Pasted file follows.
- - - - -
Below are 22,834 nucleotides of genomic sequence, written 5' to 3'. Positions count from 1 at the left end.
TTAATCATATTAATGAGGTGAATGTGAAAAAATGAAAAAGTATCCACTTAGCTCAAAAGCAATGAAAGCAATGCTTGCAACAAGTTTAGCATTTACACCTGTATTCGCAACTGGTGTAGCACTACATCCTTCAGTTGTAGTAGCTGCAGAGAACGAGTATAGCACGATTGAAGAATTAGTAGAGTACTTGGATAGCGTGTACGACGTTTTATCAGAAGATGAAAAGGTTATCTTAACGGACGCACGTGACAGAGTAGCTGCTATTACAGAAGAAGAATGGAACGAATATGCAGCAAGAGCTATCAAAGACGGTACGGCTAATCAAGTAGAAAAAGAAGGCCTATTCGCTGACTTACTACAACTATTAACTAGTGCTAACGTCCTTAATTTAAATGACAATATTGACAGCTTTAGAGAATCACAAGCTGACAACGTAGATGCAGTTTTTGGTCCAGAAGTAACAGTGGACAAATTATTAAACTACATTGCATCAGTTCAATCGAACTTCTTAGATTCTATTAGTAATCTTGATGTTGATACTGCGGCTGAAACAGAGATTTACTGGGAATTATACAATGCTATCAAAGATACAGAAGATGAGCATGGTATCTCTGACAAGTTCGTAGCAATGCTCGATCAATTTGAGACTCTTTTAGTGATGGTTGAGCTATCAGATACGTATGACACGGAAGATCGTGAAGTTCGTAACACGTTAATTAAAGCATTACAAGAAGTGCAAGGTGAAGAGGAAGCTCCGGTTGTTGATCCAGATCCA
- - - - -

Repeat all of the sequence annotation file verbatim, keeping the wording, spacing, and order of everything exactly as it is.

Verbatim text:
Below are 22,834 nucleotides of genomic sequence, written 5' to 3'. Positions count from 1 at the left end.
TTAATCATATTAATGAGGTGAATGTGAAAAAATGAAAAAGTATCCACTTAGCTCAAAAGCAATGAAAGCAATGCTTGCAACAAGTTTAGCATTTACACCTGTATTCGCAACTGGTGTAGCACTACATCCTTCAGTTGTAGTAGCTGCAGAGAACGAGTATAGCACGATTGAAGAATTAGTAGAGTACTTGGATAGCGTGTACGACGTTTTATCAGAAGATGAAAAGGTTATCTTAACGGACGCACGTGACAGAGTAGCTGCTATTACAGAAGAAGAATGGAACGAATATGCAGCAAGAGCTATCAAAGACGGTACGGCTAATCAAGTAGAAAAAGAAGGCCTATTCGCTGACTTACTACAACTATTAACTAGTGCTAACGTCCTTAATTTAAATGACAATATTGACAGCTTTAGAGAATCACAAGCTGACAACGTAGATGCAGTTTTTGGTCCAGAAGTAACAGTGGACAAATTATTAAACTACATTGCATCAGTTCAATCGAACTTCTTAGATTCTATTAGTAATCTTGATGTTGATACTGCGGCTGAAACAGAGATTTACTGGGAATTATACAATGCTATCAAAGATACAGAAGATGAGCATGGTATCTCTGACAAGTTCGTAGCAATGCTCGATCAATTTGAGACTCTTTTAGTGATGGTTGAGCTATCAGATACGTATGACACGGAAGATCGTGAAGTTCGTAACACGTTAATTAAAGCATTACAAGAAGTGCAAGGTGAAGAGGAAGCTCCGGTTGTTGATCCAGATCCA